You are previewing Write Modern Web Apps with the MEAN Stack: Mongo, Express, AngularJS, and Node.js.
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Write Modern Web Apps with the MEAN Stack: Mongo, Express, AngularJS, and Node.js

Book Description

Traditionally, web applications have been architected so that the back-end houses all the front-end code. This has resulted in heavy projects that are difficult to manage and scale. This book will explain a new way to write web applications by treating the front-end as if it were a third-party (such as a mobile client). This book, written by a practicing MEAN developer, will take a holistic approach to using the MEAN JavaScript platform for creating modern web applications and lay out how to use the MEAN (Mongo, Express, AngularJS, and Node.js) set of tools to create a web application, from installation and setup of the tools to debugging and deploying your app. After an introduction to how web development is changing and the advantages of using the MEAN stack, the author jumps into an introduction to each tool and then dives into using the complete JavaScript-based application stack to build, test, and deploy apps.

Table of Contents

  1. Title Page
  2. Copyright Page
  3. Dedication Page
  4. About the Author
  5. Contents
  6. Preface
    1. Who Is This Book For?
    2. Why I Wrote This Book
  7. Introduction
  8. Chapter 1. How Modern Web Architecture Is Changing
    1. The Rise of the Static App
    2. Enter the Thick Client
  9. Chapter 2. Why JavaScript Is a Good Choice for Modern Apps
    1. What Is Angular.js?
    2. What Is Node.js?
    3. What Is Express?
    4. What Is MongoDB?
  10. Chapter 3. Introducing the Social Networking Project
    1. Creating a Static Mockup of the Recent Posts Page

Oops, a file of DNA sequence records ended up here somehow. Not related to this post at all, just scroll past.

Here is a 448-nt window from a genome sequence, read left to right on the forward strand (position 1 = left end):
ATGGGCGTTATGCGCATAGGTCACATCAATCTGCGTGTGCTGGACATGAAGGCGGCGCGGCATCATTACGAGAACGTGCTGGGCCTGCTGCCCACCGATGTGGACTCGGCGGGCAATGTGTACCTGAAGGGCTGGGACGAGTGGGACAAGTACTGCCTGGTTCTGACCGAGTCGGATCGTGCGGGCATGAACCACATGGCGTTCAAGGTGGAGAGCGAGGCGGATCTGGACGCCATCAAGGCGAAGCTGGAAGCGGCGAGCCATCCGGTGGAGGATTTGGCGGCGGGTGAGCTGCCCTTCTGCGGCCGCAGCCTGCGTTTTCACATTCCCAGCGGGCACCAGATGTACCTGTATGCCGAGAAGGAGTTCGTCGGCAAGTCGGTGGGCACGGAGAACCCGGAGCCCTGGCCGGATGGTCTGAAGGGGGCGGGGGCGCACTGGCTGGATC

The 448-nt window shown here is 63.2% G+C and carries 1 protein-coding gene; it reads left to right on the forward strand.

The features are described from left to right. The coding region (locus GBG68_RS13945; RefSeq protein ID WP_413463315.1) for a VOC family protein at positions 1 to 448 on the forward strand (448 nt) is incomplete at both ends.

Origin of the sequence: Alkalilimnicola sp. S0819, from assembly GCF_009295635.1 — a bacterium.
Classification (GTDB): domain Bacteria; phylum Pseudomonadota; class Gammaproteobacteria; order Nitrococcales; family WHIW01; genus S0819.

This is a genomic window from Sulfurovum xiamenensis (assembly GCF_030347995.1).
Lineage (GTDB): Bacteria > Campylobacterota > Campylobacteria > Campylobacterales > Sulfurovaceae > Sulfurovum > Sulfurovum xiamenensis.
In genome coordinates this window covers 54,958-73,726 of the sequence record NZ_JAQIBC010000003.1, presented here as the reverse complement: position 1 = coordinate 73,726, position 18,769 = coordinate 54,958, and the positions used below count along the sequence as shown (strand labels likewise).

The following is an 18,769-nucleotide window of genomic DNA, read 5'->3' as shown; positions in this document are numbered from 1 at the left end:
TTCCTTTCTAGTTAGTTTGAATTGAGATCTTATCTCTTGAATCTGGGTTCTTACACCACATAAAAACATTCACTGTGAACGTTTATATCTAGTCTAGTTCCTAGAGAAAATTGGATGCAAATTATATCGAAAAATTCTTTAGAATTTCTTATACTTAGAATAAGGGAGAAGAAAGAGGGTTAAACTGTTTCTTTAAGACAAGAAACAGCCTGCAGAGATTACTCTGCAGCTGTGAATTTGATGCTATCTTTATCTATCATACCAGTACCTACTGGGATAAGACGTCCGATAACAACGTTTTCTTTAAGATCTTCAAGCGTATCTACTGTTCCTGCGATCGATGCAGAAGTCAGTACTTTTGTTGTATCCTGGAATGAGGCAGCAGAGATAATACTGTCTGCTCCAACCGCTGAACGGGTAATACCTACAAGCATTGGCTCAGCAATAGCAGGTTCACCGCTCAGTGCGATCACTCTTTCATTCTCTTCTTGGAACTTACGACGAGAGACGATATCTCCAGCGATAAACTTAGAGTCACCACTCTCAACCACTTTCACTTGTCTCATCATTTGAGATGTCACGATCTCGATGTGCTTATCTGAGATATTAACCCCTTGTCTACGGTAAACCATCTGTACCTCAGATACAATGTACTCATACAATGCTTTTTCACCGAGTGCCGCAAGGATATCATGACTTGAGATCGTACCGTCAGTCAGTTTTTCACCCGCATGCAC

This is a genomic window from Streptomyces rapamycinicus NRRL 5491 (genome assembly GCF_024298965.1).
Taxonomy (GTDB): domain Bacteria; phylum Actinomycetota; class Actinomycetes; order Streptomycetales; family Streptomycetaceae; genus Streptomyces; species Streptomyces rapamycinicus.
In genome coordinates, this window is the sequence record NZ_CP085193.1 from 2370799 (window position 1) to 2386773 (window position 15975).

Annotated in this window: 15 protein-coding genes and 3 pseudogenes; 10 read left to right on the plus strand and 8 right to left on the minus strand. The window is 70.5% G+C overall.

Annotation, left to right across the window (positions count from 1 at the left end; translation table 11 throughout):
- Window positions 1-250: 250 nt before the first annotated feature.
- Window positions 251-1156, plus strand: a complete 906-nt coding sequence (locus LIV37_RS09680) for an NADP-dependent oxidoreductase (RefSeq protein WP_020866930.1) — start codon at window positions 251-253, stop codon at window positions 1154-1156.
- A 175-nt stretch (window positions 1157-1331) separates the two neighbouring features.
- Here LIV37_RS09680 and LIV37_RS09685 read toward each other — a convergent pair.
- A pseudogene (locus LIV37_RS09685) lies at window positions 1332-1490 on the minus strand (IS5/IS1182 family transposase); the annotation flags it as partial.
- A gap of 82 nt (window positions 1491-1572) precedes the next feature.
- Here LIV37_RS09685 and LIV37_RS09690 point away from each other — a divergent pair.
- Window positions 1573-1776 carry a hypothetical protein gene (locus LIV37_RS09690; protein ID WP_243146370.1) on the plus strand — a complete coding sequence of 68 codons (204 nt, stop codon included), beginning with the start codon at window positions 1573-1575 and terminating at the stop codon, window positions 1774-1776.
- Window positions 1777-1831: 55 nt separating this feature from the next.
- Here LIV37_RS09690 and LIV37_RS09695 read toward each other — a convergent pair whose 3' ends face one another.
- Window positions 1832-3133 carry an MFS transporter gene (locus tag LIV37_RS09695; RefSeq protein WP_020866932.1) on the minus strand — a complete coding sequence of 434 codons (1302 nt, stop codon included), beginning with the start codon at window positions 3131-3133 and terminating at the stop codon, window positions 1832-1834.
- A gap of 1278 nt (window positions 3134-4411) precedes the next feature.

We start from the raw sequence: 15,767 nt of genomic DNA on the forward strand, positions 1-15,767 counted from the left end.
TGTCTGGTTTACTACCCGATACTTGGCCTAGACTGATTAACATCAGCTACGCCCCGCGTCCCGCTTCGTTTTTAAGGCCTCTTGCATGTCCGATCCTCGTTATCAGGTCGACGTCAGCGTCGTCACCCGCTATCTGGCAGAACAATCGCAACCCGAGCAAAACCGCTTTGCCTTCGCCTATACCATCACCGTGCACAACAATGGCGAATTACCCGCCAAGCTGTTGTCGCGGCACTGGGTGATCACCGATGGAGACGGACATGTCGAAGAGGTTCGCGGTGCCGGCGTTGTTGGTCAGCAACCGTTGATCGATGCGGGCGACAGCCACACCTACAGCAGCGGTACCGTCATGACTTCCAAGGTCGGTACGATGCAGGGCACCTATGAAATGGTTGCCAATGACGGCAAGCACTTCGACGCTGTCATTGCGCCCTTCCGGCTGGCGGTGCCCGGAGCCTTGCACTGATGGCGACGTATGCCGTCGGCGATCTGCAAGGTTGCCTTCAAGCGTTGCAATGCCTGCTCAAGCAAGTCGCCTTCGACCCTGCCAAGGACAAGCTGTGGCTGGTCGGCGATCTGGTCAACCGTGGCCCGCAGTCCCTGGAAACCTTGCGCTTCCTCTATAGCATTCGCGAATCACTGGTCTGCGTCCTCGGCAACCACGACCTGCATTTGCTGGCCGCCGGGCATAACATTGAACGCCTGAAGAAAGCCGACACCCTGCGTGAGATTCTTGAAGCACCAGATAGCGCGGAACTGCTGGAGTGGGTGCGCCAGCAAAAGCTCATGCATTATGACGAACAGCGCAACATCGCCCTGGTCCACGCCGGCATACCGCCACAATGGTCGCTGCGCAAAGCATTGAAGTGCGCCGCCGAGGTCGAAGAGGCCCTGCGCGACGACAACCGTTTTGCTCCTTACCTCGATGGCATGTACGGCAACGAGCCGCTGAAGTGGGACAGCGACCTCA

2. Angularizing the Page
    3. Adding New Posts
    4. Next Steps
  11. Chapter 4. Building a Node.js API
    1. The Stock Endpoint
    2. Creating Posts via the API
    3. MongoDB Models with Mongoose
    4. Using Mongoose Models with the POST Endpoint
    5. Next Steps
  12. Chapter 5. Integrating Node with Angular
    1. $http
    2. Reading Posts from the API with $http
    3. Serving posts.html Through Node
    4. Saving Posts to the API with $http
    5. Fixing the Post Ordering
    6. Cleaning Up server.js
    7. Cleaning Up Angular
    8. Next Steps
  13. Chapter 6. Automating Your Build with Gulp
    1. Introducing Grunt and Gulp
    2. Gulp Hello World
    3. Building JavaScript with Gulp
    4. Building CSS with Gulp
    5. Gulp Dev Task
    6. Other Gulp Plug-ins
    7. Next Steps
  14. Chapter 7. Building Authentication in Node.js
    1. Introducing Token Authentication
    2. JSON Web Token (JWT)
    3. Using BCrypt
    4. Authentication with MongoDB
    5. Next Steps
  15. Chapter 8. Adding Routing and Client Authentication
    1. Routing
    2. Creating a Login Form
    3. Express Authentication
    4. Angular Events
    5. Authenticating Social Posts
    6. HTML5 Pushstate
    7. Registration
    8. Logout
    9. Remember Me
    10. User Foreign Key
    11. Next Steps
  16. Chapter 9. Pushing Notifications with WebSockets
    1. Introducing WebSockets
    2. How WebSockets Work
    3. What Should You Use WebSockets For?
    4. WebSockets in Your Social App
    5. WebSockets in Angular.js
    6. WebSocket Architecture
    7. Dynamic WebSocket Hostname
    8. Next Steps
  17. Chapter 10. Performing End-to-End Testing
    1. Setting Up Protractor
    2. JavaScript Testing Frameworks
    3. Writing a Basic Protractor Test
    4. Protractor Expectations
    5. chai-as-promised
    6. When to Use End-to-End Tests
    7. Next Steps
  18. Chapter 11. Testing the Node Server
    1. Not Quite Unit Testing
    2. Mocha for Node
    3. Post Controller
    4. SuperTest
    5. Base Router
    6. Using the Base Router with SuperTest
    7. Models in Controller Tests
    8. Testing Controllers with Authentication
    9. Code Coverage
    10. The npm test Command
    11. JSHint
    12. Next Steps
  19. Chapter 12. Testing Angular.js
    1. Using Karma
    2. Using Bower
    3. Setting Up Karma
    4. Basic Karma Service Test
    5. HTTP Testing with Karma
    6. Karma Controller Test
    7. Testing Spies
    8. Next Steps
  20. Chapter 13. Deploying to Heroku
    1. Platform-as-a-Service
    2. How Heroku Works
    3. Twelve-Factor Apps
    4. Deploying an Application to Heroku
    5. MongoDB on Heroku
    6. Redis on Heroku
    7. Compiling Assets
    8. Node Cluster
    9. Next Steps
  21. Chapter 14. Deploying to Digital Ocean
    1. What Is Digital Ocean?
    2. Single-Server vs. Multiserver Architecture
    3. Fedora 20
    4. Creating a Server
    5. Installing Node
    6. Installing MongoDB
    7. Installing Redis
    8. Running the Social App
    9. Running Social App Under systemd
    10. Zero-Downtime Deploys
    11. Multiserver Migration
    12. Next Steps
    13. Conclusion
  22. Index